Campbell announced his Alzheimer's diagnosis in 2011, which he followed with the Goodbye Tour and the documentary film I'll Be Me.
"It was a magical and moving evening for everyone, and it was clear the memorable music he created over the course of more than 50 years had not left him", explains Janice Wade-Whitehead, Alzheimer's Tennessee President & CEO.
If his words, his songs and his story are a comfort to even one of the families who are battling this dread disease, he will have made a difference that will last long after his music is just a memory. "I'm a jazzer. I just love to get the guitar and play the hell out of it if I can".
It will be perhaps his greatest contribution from a list of accomplishments a mile long.
"He was a wonderful session musician as well". "Those songs had melody, chord progression and lyrics - wow!" He was a very rare talent. "His impact on the industry will remain gentle on our minds". He began performing around Los Angeles with a four-man country band. "Nobody liked a Jimmy Webb song as much as Glen!"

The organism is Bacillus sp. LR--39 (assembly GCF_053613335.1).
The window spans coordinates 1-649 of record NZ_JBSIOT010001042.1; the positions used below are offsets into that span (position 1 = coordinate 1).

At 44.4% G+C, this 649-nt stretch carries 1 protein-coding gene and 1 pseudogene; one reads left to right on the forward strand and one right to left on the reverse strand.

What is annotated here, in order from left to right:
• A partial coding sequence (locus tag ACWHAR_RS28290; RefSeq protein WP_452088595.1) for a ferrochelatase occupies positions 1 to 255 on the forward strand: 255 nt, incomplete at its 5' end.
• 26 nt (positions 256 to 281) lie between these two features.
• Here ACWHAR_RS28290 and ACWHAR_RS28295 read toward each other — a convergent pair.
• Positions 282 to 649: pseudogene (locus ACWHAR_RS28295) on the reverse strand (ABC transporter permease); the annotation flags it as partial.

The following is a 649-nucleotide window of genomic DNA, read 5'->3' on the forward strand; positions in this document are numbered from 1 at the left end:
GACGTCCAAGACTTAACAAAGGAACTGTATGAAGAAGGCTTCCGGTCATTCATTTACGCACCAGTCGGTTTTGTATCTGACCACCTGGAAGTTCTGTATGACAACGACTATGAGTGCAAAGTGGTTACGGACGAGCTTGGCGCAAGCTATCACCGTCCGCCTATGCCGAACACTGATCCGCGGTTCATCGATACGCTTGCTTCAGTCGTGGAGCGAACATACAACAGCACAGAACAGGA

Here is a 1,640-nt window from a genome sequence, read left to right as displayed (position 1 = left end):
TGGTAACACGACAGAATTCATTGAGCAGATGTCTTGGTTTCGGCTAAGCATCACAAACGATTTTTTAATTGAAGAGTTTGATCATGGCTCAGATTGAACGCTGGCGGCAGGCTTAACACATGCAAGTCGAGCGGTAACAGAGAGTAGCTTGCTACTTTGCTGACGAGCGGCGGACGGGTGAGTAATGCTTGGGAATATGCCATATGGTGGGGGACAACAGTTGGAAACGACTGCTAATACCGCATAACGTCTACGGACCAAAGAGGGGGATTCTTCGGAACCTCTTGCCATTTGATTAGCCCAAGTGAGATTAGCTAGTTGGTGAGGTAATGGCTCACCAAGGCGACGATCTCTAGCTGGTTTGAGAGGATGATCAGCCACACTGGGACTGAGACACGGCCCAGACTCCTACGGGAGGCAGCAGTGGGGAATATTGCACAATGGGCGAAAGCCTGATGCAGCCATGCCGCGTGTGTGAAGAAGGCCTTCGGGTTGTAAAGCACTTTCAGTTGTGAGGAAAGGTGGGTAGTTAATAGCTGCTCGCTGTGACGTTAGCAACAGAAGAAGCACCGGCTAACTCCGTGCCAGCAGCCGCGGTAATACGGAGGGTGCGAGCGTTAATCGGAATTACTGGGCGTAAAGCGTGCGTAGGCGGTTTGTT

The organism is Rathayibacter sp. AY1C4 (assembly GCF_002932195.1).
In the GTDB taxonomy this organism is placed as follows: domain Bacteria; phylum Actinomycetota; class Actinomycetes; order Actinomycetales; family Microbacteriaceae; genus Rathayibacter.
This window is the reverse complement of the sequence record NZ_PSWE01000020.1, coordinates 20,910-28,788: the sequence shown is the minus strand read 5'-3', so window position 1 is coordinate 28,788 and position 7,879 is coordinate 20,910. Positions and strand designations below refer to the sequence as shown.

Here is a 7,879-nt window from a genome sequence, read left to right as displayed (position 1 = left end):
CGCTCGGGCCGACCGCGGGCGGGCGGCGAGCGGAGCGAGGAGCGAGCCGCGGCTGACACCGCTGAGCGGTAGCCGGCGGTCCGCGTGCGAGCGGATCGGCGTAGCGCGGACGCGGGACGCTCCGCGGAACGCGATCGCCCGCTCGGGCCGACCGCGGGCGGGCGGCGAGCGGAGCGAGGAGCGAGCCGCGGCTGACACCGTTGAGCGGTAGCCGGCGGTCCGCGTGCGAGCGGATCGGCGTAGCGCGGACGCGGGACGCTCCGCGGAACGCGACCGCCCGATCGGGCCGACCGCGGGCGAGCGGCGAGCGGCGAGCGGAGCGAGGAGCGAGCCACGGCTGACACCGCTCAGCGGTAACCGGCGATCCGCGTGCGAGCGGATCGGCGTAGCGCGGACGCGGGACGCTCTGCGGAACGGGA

Even as the country genre slipped in a niche in a changed world.
From 1969 to 1972, The Glen Campbell Goodtime Hour was a hit on the CBS network as part of their "rural" block of programming. Guests on the show ranged from Ray Charles to Tony Bennett. "He performed Danny Boy and the crowd loved it".
There was of course a dark side to his meteoric rise. No one in the intervening years has been able to mix and adapt those sounds quite as well as he did. He admitted abusing drugs and cocaine.
The tributes showed Campbell's widely felt influence, with country stars like Charlie Daniels and Lady Antebellum chiming in alongside Peter Frampton of The Who, Ringo Starr of The Beatles and Sheryl Crow. Glen prevailed, but perhaps he eventually paid the price.
Growing up in the early 60s we constantly overheard names of musicians in conversations between my parents or their friends.
The song was an answer to a Campbell request, Webb recalled in 2012. His voice and his brilliance on the guitar were unparalleled.
American singer, songwriter, musician, television host and actor Glen Travis Campbell died on August 8 of Alzheimer's disease, eight years after being diagnosed. They worked together often; Clark knew what he was talking about. "What a musician. His contribution is and will likely always be unmatched". "I will always love you, Glen!" said Dolly Parton.
"Glen Campbell was a Champion for the Cause and a true "AlzStar" who shined a light on this disease like never before", Wade-Whitehead, continued.